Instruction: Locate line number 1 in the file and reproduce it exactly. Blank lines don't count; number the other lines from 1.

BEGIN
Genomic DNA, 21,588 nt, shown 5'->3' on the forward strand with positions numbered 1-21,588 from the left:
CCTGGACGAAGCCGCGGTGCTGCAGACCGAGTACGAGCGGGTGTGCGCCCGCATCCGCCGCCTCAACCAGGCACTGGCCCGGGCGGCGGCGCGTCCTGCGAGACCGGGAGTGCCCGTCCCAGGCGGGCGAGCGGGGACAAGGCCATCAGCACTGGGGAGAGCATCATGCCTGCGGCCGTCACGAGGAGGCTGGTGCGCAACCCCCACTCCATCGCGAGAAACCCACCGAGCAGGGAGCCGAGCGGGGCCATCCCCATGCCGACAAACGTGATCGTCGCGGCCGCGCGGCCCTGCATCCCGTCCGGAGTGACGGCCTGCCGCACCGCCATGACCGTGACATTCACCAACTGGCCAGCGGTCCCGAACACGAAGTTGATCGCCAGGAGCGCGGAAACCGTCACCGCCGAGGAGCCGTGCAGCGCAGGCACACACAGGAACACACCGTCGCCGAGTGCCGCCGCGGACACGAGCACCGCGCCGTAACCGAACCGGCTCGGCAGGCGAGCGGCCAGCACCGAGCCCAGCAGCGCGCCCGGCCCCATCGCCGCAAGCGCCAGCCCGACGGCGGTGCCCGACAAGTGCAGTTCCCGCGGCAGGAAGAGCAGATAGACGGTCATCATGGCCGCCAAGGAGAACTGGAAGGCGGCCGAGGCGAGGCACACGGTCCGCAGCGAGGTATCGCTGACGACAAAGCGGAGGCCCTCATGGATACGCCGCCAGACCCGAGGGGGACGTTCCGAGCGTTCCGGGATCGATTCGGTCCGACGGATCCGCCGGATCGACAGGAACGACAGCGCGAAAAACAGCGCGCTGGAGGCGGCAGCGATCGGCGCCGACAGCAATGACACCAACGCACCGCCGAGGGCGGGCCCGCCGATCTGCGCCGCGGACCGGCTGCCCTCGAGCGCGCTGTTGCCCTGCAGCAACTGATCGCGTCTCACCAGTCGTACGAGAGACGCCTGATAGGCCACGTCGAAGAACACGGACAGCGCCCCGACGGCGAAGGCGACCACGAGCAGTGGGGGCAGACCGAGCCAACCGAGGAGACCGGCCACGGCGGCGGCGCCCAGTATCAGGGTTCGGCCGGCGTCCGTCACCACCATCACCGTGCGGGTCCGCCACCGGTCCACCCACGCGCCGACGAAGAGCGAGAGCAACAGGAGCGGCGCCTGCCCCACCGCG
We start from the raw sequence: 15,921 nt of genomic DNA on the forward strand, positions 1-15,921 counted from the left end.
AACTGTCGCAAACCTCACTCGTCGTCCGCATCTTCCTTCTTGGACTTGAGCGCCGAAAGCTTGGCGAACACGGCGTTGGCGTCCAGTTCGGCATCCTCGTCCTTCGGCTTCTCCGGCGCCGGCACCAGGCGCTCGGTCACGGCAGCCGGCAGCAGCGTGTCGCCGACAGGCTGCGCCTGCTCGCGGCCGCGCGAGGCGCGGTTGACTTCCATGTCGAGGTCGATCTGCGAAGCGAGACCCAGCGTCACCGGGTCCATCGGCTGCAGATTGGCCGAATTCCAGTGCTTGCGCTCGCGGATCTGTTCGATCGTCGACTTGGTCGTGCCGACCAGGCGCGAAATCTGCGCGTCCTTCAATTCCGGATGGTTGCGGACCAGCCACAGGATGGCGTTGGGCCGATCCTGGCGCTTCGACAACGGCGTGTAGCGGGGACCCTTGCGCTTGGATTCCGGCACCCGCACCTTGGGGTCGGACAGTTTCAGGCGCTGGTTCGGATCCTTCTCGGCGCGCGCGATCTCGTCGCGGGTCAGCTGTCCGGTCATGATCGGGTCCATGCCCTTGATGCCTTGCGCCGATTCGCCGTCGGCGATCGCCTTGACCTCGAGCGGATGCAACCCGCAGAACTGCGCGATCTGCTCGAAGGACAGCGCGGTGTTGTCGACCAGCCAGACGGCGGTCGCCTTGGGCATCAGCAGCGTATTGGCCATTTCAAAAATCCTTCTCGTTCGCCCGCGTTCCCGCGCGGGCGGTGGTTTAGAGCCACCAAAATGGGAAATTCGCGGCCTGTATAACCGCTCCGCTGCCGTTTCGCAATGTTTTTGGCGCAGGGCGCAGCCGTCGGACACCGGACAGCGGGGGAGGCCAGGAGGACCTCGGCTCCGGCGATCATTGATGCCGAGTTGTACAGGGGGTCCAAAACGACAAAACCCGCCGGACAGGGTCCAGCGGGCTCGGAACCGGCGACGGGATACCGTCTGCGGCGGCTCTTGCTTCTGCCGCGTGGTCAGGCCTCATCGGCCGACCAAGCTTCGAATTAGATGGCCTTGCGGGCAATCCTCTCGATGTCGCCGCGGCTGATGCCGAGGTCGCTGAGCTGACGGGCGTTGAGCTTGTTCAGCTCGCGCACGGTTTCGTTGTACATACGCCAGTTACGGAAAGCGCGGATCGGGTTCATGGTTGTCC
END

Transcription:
Genomic DNA, 21,588 nt, shown 5'->3' on the forward strand with positions numbered 1-21,588 from the left: